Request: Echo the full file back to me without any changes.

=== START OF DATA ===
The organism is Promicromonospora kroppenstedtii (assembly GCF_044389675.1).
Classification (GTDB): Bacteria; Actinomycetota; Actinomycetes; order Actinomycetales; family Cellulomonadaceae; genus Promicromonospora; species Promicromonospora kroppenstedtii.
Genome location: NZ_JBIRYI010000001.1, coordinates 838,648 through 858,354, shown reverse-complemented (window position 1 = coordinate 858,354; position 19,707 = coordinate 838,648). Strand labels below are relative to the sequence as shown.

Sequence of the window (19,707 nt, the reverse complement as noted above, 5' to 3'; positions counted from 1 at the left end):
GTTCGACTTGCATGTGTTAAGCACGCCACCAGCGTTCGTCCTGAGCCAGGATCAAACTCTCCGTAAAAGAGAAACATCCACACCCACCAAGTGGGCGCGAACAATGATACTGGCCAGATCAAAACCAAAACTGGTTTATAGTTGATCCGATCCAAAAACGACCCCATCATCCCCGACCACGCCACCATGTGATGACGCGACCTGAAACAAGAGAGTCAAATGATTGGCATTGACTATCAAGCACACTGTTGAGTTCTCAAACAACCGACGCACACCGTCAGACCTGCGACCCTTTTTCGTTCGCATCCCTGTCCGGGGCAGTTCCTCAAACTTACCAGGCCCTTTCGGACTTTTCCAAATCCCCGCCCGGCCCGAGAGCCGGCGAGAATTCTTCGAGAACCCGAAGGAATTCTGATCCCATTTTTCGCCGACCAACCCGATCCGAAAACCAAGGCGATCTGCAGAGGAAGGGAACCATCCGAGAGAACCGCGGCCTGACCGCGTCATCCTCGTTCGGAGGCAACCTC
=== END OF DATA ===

The organism is Promicromonospora kroppenstedtii (assembly GCF_044389675.1).
Classification (GTDB): Bacteria; Actinomycetota; Actinomycetes; order Actinomycetales; family Cellulomonadaceae; genus Promicromonospora; species Promicromonospora kroppenstedtii.
Genome location: NZ_JBIRYI010000001.1, coordinates 838,648 through 858,354, shown reverse-complemented (window position 1 = coordinate 858,354; position 19,707 = coordinate 838,648). Strand labels below are relative to the sequence as shown.

Sequence of the window (19,707 nt, the reverse complement as noted above, 5' to 3'; positions counted from 1 at the left end):
GTTCGACTTGCATGTGTTAAGCACGCCACCAGCGTTCGTCCTGAGCCAGGATCAAACTCTCCGTAAAAGAGAAACATCCACACCCACCAAGTGGGCGCGAACAATGATACTGGCCAGATCAAAACCAAAACTGGTTTATAGTTGATCCGATCCAAAAACGACCCCATCATCCCCGACCACGCCACCATGTGATGACGCGACCTGAAACAAGAGAGTCAAATGATTGGCATTGACTATCAAGCACACTGTTGAGTTCTCAAACAACCGACGCACACCGTCAGACCTGCGACCCTTTTTCGTTCGCATCCCTGTCCGGGGCAGTTCCTCAAACTTACCAGGCCCTTTCGGACTTTTCCAAATCCCCGCCCGGCCCGAGAGCCGGCGAGAATTCTTCGAGAACCCGAAGGAATTCTGATCCCATTTTTCGCCGACCAACCCGATCCGAAAACCAAGGCGATCTGCAGAGGAAGGGAACCATCCGAGAGAACCGCGGCCTGACCGCGTCATCCTCGTTCGGAGGCAACCTC